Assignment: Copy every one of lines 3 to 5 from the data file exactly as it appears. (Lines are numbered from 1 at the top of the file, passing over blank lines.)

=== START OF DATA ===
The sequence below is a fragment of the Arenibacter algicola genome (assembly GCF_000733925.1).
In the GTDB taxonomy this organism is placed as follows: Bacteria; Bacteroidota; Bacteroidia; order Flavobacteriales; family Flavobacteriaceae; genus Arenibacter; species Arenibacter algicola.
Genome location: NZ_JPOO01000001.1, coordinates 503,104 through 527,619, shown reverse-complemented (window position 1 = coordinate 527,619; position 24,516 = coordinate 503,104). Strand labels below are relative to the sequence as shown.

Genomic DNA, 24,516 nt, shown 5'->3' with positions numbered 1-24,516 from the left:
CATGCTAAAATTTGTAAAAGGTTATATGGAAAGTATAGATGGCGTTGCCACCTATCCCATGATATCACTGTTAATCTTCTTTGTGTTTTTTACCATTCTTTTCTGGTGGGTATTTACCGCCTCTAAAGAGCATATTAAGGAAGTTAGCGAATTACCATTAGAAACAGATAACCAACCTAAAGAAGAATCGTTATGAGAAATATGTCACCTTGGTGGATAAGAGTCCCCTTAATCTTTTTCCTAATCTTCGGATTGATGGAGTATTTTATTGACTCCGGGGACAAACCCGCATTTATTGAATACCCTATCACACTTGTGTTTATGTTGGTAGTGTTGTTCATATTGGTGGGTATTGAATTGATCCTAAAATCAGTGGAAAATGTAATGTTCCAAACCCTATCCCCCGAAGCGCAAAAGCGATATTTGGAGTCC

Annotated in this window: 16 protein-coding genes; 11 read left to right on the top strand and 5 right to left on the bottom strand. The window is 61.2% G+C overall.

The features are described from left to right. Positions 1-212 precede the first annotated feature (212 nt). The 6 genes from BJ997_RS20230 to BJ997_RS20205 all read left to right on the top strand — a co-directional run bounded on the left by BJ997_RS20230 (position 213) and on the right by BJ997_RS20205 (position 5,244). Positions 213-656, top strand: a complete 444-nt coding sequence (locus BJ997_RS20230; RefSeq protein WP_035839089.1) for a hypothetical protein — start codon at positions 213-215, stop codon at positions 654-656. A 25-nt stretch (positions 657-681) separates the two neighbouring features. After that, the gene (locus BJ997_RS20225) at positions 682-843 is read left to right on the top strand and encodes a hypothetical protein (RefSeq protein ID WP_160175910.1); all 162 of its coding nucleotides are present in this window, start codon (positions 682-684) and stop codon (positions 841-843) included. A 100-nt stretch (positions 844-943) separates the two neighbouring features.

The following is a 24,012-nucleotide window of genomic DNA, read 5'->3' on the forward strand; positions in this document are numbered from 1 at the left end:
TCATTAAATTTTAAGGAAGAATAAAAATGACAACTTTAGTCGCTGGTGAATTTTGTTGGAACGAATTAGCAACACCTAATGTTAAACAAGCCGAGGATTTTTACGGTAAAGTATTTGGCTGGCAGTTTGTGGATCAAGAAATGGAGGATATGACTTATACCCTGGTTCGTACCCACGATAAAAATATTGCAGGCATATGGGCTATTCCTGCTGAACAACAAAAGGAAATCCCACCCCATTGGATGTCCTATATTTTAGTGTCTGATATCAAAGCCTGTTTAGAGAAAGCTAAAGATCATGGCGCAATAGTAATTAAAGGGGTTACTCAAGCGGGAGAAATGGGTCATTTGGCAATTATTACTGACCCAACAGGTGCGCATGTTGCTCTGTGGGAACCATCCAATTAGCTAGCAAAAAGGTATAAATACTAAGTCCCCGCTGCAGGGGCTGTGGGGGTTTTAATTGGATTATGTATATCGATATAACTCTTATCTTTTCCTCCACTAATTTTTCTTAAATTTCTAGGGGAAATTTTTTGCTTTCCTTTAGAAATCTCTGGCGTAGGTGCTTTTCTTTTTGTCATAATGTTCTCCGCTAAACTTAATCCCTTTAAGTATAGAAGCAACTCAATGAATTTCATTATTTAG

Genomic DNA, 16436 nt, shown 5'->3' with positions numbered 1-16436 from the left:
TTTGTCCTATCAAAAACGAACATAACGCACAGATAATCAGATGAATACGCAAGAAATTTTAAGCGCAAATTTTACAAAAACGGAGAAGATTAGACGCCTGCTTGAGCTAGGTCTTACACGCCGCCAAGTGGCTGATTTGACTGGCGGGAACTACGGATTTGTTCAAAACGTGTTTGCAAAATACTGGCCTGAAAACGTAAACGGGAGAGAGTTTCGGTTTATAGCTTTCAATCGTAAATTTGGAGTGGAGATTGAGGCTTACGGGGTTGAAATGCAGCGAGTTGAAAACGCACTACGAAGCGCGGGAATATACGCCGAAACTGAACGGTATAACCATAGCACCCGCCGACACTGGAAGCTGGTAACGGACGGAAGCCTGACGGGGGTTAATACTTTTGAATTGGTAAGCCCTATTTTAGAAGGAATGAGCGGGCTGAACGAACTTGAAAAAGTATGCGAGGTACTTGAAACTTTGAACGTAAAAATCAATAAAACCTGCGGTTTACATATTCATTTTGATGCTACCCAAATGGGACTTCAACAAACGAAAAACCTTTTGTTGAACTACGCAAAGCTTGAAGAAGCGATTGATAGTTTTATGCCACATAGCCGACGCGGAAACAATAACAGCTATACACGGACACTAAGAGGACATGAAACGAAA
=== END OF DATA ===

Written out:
Genome location: NZ_JPOO01000001.1, coordinates 503,104 through 527,619, shown reverse-complemented (window position 1 = coordinate 527,619; position 24,516 = coordinate 503,104). Strand labels below are relative to the sequence as shown.

Genomic DNA, 24,516 nt, shown 5'->3' with positions numbered 1-24,516 from the left:
CATGCTAAAATTTGTAAAAGGTTATATGGAAAGTATAGATGGCGTTGCCACCTATCCCATGATATCACTGTTAATCTTCTTTGTGTTTTTTACCATTCTTTTCTGGTGGGTATTTACCGCCTCTAAAGAGCATATTAAGGAAGTTAGCGAATTACCATTAGAAACAGATAACCAACCTAAAGAAGAATCGTTATGAGAAATATGTCACCTTGGTGGATAAGAGTCCCCTTAATCTTTTTCCTAATCTTCGGATTGATGGAGTATTTTATTGACTCCGGGGACAAACCCGCATTTATTGAATACCCTATCACACTTGTGTTTATGTTGGTAGTGTTGTTCATATTGGTGGGTATTGAATTGATCCTAAAATCAGTGGAAAATGTAATGTTCCAAACCCTATCCCCCGAAGCGCAAAAGCGATATTTGGAGTCC